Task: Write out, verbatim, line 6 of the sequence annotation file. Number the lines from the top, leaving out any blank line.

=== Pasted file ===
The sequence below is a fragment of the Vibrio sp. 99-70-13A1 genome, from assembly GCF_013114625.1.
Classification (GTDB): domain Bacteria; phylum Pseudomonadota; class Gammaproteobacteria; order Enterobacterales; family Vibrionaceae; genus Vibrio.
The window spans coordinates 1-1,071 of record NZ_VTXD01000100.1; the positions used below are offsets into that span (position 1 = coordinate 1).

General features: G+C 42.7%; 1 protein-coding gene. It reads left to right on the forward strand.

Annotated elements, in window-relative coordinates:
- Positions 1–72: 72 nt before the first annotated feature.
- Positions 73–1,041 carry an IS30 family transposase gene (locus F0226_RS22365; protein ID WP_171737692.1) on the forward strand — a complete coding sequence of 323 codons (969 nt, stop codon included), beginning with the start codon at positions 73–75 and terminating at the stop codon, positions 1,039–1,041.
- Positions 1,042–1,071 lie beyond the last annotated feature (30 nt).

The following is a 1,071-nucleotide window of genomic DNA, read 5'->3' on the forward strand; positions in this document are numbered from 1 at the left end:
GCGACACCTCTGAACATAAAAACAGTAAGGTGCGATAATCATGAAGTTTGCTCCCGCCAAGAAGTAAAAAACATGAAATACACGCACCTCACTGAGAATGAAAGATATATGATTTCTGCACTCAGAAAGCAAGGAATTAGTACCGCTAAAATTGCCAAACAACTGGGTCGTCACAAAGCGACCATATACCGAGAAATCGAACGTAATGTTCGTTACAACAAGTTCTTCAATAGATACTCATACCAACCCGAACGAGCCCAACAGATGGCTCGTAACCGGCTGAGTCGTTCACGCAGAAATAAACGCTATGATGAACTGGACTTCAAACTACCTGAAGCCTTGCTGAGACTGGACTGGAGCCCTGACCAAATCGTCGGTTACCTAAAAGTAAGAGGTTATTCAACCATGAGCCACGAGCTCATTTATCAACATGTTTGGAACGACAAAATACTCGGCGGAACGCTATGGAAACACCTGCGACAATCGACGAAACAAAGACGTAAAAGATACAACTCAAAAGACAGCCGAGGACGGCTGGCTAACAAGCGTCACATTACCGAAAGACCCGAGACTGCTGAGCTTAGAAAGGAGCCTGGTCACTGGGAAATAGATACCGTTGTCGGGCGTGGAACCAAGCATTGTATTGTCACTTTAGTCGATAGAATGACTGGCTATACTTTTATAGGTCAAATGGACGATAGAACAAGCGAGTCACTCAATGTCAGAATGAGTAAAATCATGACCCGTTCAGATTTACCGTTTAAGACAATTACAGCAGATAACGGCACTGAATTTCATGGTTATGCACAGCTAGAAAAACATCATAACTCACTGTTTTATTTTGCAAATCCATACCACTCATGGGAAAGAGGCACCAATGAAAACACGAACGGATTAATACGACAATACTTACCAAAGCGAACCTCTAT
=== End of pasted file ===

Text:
- Positions 1–72: 72 nt before the first annotated feature.